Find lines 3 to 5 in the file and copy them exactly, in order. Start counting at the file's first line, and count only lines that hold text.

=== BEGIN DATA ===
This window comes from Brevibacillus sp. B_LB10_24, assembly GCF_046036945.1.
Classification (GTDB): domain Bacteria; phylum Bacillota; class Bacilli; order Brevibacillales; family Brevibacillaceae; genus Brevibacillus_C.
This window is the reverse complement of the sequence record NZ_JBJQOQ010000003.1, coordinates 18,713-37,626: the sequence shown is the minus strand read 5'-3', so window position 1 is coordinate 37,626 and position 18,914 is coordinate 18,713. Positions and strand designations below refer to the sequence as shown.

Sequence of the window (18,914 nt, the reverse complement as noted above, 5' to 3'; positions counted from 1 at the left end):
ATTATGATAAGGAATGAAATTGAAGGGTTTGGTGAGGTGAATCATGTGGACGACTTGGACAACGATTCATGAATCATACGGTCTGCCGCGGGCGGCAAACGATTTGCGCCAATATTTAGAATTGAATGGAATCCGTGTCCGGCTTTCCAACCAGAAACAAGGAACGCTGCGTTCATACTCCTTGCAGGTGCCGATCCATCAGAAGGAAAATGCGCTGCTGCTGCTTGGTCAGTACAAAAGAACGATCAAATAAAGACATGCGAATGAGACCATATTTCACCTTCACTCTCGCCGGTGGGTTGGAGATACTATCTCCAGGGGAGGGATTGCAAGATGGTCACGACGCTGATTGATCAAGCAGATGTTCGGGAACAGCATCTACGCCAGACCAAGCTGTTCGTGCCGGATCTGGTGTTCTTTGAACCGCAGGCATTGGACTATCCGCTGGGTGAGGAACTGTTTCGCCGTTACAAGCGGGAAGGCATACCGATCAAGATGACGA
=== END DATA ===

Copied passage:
This window is the reverse complement of the sequence record NZ_JBJQOQ010000003.1, coordinates 18,713-37,626: the sequence shown is the minus strand read 5'-3', so window position 1 is coordinate 37,626 and position 18,914 is coordinate 18,713. Positions and strand designations below refer to the sequence as shown.

Sequence of the window (18,914 nt, the reverse complement as noted above, 5' to 3'; positions counted from 1 at the left end):
ATTATGATAAGGAATGAAATTGAAGGGTTTGGTGAGGTGAATCATGTGGACGACTTGGACAACGATTCATGAATCATACGGTCTGCCGCGGGCGGCAAACGATTTGCGCCAATATTTAGAATTGAATGGAATCCGTGTCCGGCTTTCCAACCAGAAACAAGGAACGCTGCGTTCATACTCCTTGCAGGTGCCGATCCATCAGAAGGAAAATGCGCTGCTGCTGCTTGGTCAGTACAAAAGAACGATCAAATAAAGACATGCGAATGAGACCATATTTCACCTTCACTCTCGCCGGTGGGTTGGAGATACTATCTCCAGGGGAGGGATTGCAAGATGGTCACGACGCTGATTGATCAAGCAGATGTTCGGGAACAGCATCTACGCCAGACCAAGCTGTTCGTGCCGGATCTGGTGTTCTTTGAACCGCAGGCATTGGACTATCCGCTGGGTGAGGAACTGTTTCGCCGTTACAAGCGGGAAGGCATACCGATCAAGATGACGA